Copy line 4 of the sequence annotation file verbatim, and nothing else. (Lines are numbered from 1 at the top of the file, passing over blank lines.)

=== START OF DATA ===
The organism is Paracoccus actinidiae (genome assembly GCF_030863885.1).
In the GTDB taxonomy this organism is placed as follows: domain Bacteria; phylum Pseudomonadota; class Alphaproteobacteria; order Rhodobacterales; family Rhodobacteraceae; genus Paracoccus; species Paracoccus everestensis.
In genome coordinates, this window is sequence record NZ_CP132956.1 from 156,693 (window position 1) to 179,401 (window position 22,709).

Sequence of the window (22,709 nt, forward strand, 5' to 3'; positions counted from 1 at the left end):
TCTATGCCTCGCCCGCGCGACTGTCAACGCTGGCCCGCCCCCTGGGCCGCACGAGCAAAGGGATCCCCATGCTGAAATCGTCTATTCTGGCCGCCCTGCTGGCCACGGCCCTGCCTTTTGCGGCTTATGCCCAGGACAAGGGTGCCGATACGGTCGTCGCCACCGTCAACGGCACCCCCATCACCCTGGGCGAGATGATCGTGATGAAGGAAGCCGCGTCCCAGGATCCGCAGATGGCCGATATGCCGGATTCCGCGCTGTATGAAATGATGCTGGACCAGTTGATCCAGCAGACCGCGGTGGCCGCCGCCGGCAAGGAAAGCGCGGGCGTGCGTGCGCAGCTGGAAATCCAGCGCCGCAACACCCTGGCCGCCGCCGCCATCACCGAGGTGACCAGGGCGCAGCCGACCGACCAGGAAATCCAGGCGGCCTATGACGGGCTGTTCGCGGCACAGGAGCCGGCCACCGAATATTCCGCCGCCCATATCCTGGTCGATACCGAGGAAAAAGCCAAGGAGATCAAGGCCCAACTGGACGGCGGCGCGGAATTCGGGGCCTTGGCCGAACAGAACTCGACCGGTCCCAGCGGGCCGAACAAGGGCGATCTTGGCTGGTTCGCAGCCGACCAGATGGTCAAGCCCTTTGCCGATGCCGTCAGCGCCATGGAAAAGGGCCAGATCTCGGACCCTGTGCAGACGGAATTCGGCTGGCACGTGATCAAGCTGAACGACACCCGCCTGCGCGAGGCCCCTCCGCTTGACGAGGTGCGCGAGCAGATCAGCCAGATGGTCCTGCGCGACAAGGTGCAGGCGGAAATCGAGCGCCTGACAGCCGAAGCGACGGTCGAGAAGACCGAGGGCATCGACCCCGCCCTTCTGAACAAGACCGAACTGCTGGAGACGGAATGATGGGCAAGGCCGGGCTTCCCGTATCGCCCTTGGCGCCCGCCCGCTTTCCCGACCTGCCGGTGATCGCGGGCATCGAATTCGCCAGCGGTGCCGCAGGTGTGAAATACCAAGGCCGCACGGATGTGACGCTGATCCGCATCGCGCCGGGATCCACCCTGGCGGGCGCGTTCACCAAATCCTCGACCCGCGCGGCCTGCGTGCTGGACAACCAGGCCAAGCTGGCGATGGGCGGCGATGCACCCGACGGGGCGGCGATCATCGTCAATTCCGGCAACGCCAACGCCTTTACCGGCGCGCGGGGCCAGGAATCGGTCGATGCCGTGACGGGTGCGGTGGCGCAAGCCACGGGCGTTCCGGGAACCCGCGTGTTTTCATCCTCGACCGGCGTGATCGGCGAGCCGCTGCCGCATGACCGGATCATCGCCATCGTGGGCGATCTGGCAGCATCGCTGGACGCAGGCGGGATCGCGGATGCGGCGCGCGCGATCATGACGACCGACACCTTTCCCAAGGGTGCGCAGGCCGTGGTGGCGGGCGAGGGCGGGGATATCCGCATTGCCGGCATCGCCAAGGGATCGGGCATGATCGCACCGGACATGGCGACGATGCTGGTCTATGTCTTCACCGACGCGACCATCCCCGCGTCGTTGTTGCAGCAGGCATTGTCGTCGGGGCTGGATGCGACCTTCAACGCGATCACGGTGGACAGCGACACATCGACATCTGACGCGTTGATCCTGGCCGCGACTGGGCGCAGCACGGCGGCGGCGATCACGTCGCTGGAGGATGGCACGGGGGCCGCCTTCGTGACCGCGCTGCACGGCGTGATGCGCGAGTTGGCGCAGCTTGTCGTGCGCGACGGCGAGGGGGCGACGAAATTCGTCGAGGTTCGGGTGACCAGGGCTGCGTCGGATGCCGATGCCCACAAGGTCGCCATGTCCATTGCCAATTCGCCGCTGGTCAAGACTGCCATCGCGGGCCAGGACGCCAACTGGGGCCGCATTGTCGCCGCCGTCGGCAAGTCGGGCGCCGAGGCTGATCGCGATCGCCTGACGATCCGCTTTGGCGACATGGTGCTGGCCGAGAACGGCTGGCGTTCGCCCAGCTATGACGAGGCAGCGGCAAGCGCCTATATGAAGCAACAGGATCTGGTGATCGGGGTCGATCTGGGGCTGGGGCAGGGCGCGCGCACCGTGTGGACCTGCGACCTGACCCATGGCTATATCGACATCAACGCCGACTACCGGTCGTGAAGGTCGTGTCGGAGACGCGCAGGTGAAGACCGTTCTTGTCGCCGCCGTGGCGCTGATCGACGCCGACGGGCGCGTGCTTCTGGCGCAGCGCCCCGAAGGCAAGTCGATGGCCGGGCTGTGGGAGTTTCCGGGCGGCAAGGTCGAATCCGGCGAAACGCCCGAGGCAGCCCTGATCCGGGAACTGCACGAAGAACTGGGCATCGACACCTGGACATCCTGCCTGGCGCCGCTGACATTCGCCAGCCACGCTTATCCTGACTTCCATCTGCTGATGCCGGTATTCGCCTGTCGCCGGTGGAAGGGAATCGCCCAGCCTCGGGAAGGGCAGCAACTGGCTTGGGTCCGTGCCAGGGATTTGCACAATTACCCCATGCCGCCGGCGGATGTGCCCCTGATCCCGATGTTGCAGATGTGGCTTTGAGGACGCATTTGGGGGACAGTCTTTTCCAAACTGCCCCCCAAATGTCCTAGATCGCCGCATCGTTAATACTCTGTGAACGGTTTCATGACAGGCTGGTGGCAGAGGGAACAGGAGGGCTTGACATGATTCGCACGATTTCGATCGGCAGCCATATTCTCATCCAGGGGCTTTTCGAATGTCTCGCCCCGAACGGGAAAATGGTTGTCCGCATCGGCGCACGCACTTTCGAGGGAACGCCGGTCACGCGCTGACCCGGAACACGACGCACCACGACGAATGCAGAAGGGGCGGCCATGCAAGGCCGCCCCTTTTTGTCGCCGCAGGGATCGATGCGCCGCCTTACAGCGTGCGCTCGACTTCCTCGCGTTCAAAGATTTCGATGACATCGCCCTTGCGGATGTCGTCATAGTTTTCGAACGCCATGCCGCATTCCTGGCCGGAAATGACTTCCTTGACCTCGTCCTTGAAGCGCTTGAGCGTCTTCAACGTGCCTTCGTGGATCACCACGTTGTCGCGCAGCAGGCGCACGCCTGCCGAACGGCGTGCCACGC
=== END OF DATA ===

Sequence of the window (22,709 nt, forward strand, 5' to 3'; positions counted from 1 at the left end):